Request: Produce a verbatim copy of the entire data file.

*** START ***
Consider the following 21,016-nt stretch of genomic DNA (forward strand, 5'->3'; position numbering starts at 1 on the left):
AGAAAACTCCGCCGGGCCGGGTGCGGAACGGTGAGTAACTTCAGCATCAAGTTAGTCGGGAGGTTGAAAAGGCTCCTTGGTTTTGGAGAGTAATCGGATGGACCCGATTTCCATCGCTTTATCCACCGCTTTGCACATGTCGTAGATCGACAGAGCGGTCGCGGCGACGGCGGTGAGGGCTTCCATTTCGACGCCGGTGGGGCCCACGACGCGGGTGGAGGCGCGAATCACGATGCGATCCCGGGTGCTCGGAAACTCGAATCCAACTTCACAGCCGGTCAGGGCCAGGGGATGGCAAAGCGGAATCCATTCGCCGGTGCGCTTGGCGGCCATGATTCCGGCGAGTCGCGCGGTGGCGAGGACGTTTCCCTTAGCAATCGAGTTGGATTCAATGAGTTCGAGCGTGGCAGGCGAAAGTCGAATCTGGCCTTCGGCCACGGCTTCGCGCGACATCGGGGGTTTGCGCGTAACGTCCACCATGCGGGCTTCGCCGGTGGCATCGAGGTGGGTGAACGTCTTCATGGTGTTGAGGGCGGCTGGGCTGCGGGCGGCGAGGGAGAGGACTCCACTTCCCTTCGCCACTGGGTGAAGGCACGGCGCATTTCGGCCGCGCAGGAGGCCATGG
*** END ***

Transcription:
Consider the following 21,016-nt stretch of genomic DNA (forward strand, 5'->3'; position numbering starts at 1 on the left):
AGAAAACTCCGCCGGGCCGGGTGCGGAACGGTGAGTAACTTCAGCATCAAGTTAGTCGGGAGGTTGAAAAGGCTCCTTGGTTTTGGAGAGTAATCGGATGGACCCGATTTCCATCGCTTTATCCACCGCTTTGCACATGTCGTAGATCGACAGAGCGGTCGCGGCGACGGCGGTGAGGGCTTCCATTTCGACGCCGGTGGGGCCCACGACGCGGGTGGAGGCGCGAATCACGATGCGATCCCGGGTGCTCGGAAACTCGAATCCAACTTCACAGCCGGTCAGGGCCAGGGGATGGCAAAGCGGAATCCATTCGCCGGTGCGCTTGGCGGCCATGATTCCGGCGAGTCGCGCGGTGGCGAGGACGTTTCCCTTAGCAATCGAGTTGGATTCAATGAGTTCGAGCGTGGCAGGCGAAAGTCGAATCTGGCCTTCGGCCACGGCTTCGCGCGACATCGGGGGTTTGCGCGTAACGTCCACCATGCGGGCTTCGCCGGTGGCATCGAGGTGGGTGAACGTCTTCATGGTGTTGAGGGCGGCTGGGCTGCGGGCGGCGAGGGAGAGGACTCCACTTCCCTTCGCCACTGGGTGAAGGCACGGCGCATTTCGGCCGCGCAGGAGGCCATGG